v and the value of labor power

Fabian Balardini balardini at angelfire.com
Thu Aug 26 14:28:28 PDT 1999

On Wed, 25 Aug 1999 11:46:59 Roger Odisio wrote:
>Rakesh Bhandari wrote:
>> Let me try to clarify. I'll do so at
>> the risk of boring you.
>Boring me? What nonsense. You and I have to talk some more cause we are still
>miles apart on these basic concepts.
>Here's a good place to start. Rakesh, you can't hijack a marxian term,
>variable capital, and turn it into a bourgeios one, wages, as you have done
>here, and (1) remain coherent, (2) hope to get anywhere, or (3) still think you
>are doing marxian analysis.
>> As I understand it, variable capital is the *money* paid by the capitalist
>> class *as a whole* for the use of labor power in the production of surplus
>> value
>No. Money paid by capitalists "as a whole" is still called wages (in the
>national income accounts its called employee compensation, which includes
>wages, salaries, and fringe benefits).
>> (I accept here the monetary-macro interpretation of Fred Moseley).
>No. Moseley does not measure v as wages, but, as I do, as the reproduction cost
>of productive labor. I will say this until you tell me you are tired of
>hearing it: wages and v are not the same quantity.
>> That money sum cannot be gotten at through the national accounts without
>> major reworking--this is the point of the new quantitative marxism.
>No (you're 0 for 3). v cannot be gotten from the NIPA at all; there is no such
>reworking possible. The NIPA is a summary of factors payments--depreciation of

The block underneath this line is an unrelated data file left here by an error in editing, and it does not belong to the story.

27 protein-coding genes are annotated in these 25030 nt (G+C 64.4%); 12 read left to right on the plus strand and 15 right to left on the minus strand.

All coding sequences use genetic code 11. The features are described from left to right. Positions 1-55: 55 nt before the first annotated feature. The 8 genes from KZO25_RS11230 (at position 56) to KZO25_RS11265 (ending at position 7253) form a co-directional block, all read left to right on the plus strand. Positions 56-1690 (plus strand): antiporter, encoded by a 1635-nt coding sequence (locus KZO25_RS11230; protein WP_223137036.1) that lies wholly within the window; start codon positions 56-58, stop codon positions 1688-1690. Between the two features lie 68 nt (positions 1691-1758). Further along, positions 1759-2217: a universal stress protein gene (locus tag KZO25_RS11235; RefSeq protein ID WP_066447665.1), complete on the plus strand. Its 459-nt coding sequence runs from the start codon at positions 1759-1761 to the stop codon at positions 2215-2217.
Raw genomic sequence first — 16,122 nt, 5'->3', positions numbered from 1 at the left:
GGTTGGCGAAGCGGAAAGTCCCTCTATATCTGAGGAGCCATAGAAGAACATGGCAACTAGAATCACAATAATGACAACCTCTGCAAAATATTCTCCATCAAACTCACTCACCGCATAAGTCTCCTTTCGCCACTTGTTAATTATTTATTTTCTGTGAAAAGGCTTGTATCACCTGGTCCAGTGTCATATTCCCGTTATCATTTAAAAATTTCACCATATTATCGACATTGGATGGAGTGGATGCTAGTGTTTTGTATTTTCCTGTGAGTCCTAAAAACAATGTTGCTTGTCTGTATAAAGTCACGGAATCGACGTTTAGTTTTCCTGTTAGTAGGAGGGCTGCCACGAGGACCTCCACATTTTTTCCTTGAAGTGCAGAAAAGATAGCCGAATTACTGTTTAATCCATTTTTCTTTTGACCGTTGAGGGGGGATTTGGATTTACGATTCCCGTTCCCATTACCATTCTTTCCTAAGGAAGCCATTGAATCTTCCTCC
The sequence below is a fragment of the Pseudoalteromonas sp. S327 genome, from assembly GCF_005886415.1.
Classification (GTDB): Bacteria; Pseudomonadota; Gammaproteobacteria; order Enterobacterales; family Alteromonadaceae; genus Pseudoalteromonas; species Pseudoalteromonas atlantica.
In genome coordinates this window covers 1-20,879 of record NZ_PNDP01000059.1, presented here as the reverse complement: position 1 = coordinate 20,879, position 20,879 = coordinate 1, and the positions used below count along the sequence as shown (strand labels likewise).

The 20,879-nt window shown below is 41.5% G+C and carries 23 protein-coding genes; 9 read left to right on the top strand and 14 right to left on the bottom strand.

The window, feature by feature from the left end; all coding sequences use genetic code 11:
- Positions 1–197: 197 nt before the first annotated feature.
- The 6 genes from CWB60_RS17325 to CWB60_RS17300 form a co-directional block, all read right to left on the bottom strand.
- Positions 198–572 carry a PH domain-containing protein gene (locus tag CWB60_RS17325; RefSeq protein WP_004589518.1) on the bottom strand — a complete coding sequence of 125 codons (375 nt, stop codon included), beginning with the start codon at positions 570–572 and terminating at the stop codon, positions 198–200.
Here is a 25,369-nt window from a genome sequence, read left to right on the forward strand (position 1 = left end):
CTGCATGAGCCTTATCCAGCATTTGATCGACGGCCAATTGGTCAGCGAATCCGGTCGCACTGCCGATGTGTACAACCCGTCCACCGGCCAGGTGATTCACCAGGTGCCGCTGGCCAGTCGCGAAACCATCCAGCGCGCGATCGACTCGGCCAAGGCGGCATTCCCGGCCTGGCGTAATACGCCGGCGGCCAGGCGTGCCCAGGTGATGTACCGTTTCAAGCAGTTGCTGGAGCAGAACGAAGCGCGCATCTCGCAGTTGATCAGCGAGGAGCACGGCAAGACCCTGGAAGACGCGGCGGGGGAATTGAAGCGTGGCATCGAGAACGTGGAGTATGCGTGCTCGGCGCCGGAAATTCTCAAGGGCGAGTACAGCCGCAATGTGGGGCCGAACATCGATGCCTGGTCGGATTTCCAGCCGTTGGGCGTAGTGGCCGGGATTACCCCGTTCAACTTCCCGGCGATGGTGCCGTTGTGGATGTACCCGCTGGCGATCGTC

>fixed capital, employee compensation, profits, interest payments, taxes. Other
>data sources must be used--labor dept. data on jobs and hours, and family
>consumption budgets. v = the number of productive laborers (translated into
>full time equivalencies) times the social subsistence family consumption budget
>(adjusted to reflect average family size) necessary for their reproduction.
>Then v, added to the constant capital used up in a production round (roughly
>depreciation), and subtracted from output, yields the residual--surplus value
>(s). s, realized in exchange, is used for many purposes--to pay the wages of
>unproductive labor (here is another disconnect between total wages and v,
>Rakesh, that you miss when you blur the distinction--the reproduction cost of
>productive labor is v, the wages of unproductive labor are paid out of s, and
>the difference between v and the wages paid to productive labor, should it be
>positive, is also paid out of s; labor can capture some of s as wages, and they
>have from time to time), profits, interest payments, most government (taxes),
>and on and on.
>Time for a summary. A bourgeios economist looks at production and sees
>payments to factors: depreciation of fixed capital equipment, wages, and
>return on capitla invested (profits plus interest payments). Each factor gets
>paid according to its contribution. This, of course, is false even in
>neoclassical terms. Wages are not equal to workers' marginal product, and
>therefore capitalists' return deviates from its "contribution" too. But a
>marxist must go far beyond this. I'll spare you the talk on unequal exchange
>and exploitaion, which you know probably better than I. As to the categories,
>c,v,s, which is what we are talking about, Marx's analysis begins with an
>explanation of the *value* of each. And an understanding of v, in particular,
>is crucial. As I just said, you have to know what v is before you can know
>what s is. So it is crucial to see that v is reproduction cost of productive
>labor, and wages are merely the expression of relative social power of capital
>and labor, played out in the labor market bargain. Without a clear
>understanding of this difference, you are, I am afraid, lost.
>A while ago I argued against Gordon's claim of circularity, by saying that,